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Practically Implementing DevSecOps

Taimur Ijlal, CISA, CISSP, CIPP/E
| Published: 7/11/2019 2:45 PM | Category: Security | Permalink | Email this Post | Comments (1)

The explosion of DevSecOps has caused a lot of excitement and worry within the cybersecurity community. It is no longer of question of should an organization implement DevSecOps, but rather when and how? While the scope and complexity of DevSecOps may initially seem daunting to security professionals, there are a few important points that can be kept in mind to implement an effective DevSecOps programs that can enable an organization to increase the velocity of their software releases but remain secure at the same time:

  • Remember that tools are your best friend. The speed of DevSecOps makes manual testing/review simply too cumbersome to be effective. Find out which security tools best fit into your delivery pipeline, and work with the teams to effectively integrate them so that your security controls are an integral part of the framework. At a bare minimum, you should be having secure code reviews and automated security scanning for every software deployment.
  • Automate the decision-making process. One of the key things I realized during implementing security controls in DevSecOps is that none of the automated security testing mentioned previously will make any difference if decisions are not made immediately based on their results. Jobs need to intelligently succeed/fail based on security success criteria that the security professionals and developers need to sit together and define. Certain things will be showstoppers for which the developers will need immediate feedback, while others can be fixed later, but this decision-making framework needs to be automated, with immediate results being sent back to all relevant teams.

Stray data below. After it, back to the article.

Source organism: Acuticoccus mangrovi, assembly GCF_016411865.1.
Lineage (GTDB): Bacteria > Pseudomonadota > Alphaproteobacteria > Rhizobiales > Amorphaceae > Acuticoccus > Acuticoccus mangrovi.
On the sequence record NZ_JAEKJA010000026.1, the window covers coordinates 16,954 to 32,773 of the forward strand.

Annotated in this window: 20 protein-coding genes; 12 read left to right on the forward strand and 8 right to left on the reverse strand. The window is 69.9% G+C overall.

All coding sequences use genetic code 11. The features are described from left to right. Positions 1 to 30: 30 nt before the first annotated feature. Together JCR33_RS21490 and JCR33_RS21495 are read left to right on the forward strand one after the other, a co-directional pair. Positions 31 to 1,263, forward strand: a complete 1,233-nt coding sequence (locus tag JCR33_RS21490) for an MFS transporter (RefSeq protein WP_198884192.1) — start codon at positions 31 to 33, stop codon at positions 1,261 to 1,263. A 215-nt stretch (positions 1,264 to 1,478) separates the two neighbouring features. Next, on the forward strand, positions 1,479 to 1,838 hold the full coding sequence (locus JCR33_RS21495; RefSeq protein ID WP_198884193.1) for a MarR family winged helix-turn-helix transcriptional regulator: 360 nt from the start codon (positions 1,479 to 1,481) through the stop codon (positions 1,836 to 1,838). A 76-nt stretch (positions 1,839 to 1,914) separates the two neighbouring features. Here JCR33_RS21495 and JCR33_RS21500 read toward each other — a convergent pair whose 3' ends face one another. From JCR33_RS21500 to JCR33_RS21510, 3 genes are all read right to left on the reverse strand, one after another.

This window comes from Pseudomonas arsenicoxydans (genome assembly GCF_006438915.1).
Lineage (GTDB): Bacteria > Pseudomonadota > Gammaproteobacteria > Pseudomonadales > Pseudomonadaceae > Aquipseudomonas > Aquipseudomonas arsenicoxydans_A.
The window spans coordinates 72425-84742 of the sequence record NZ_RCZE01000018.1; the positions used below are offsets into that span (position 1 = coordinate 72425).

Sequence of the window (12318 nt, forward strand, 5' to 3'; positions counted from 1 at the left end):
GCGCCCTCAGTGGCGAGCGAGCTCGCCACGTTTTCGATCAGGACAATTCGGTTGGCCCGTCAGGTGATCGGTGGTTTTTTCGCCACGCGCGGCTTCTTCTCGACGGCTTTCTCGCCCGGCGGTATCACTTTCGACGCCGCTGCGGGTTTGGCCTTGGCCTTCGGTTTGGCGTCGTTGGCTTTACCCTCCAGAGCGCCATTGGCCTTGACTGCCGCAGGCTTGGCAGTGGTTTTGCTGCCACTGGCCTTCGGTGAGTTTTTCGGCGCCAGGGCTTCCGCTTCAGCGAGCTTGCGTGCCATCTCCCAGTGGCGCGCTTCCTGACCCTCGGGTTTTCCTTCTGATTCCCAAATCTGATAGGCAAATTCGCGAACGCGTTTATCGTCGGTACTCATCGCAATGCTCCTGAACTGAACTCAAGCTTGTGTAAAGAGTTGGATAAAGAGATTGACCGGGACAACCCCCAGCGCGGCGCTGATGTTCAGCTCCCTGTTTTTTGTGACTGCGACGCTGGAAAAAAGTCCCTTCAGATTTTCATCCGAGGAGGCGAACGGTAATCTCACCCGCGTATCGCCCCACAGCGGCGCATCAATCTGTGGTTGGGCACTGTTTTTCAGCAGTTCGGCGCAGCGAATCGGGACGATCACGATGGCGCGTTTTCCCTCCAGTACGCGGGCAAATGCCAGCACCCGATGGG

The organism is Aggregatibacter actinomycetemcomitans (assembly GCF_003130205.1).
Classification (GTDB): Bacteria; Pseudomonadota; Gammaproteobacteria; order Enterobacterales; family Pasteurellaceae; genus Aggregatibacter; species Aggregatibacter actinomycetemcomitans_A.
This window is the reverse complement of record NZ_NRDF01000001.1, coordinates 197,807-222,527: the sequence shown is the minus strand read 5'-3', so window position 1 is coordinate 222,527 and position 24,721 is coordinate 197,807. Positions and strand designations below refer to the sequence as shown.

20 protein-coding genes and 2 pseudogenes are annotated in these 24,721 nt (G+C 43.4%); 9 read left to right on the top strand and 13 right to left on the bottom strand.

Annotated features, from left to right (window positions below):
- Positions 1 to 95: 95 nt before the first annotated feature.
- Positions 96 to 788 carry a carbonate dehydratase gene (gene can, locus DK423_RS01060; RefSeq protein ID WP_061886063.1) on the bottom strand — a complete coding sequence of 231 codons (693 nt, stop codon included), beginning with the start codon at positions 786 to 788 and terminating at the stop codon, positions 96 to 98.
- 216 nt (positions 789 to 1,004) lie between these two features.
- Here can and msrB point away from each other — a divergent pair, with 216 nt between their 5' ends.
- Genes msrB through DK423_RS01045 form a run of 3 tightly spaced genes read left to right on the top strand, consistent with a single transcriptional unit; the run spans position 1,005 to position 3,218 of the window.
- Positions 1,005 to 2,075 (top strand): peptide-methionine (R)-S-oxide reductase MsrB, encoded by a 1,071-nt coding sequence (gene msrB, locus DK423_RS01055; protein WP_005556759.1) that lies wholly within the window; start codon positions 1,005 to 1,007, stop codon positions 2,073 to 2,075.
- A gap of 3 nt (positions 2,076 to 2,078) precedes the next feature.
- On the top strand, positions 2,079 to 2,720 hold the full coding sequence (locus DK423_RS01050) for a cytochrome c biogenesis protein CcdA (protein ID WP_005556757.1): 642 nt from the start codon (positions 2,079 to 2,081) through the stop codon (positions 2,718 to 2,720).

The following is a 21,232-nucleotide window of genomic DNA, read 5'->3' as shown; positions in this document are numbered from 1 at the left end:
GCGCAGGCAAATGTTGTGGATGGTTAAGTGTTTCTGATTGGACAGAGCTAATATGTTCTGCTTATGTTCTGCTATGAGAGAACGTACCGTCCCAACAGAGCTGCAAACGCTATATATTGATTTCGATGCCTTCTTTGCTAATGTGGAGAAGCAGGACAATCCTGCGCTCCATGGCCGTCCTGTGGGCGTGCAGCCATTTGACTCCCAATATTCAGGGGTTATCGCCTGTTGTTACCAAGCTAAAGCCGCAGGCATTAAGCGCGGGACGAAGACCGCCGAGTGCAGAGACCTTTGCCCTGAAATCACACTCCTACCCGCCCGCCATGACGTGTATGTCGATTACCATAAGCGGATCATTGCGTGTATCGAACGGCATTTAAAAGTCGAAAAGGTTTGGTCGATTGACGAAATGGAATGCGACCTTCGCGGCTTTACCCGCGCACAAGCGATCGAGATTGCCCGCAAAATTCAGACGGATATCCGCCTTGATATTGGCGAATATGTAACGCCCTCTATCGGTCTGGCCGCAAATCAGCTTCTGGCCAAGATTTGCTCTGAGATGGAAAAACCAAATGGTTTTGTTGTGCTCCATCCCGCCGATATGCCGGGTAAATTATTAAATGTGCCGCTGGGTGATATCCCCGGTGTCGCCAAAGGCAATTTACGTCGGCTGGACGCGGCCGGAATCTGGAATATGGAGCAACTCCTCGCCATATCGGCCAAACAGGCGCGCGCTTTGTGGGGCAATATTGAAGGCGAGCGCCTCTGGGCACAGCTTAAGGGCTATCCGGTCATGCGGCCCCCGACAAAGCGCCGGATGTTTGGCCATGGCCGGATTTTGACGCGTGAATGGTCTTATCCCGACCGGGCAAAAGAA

• There is no escape from coding. As much as I would like to say that every organization has enough budget to hire dedicated security professionals with deep coding experience, that is simply not realistic. DevSecOps often needs security professionals to roll up their sleeves and dig in to the code to find out why jobs are failing, application programming interface (API) calls are not being triggered, etc., and developers will get frustrated if security professionals are not able to provide answers for such problems. Investing in security training for developers and coding training for security professionals will reap huge dividends in the future and help break down silos, enabling a faster cultural shift to DevSecOps at the ground level.

Read Taimur Ijlal's recent Journal article:

"Three Strategies for a Successful DevSecOps Implementation," ISACA Journal, volume 4, 2019.

Comments

Re: Practically Implementing DevSecOps

As simple & specific articulation about the area that needs focus in our part of the world.
Minaam867 at 7/13/2019 10:44 AM
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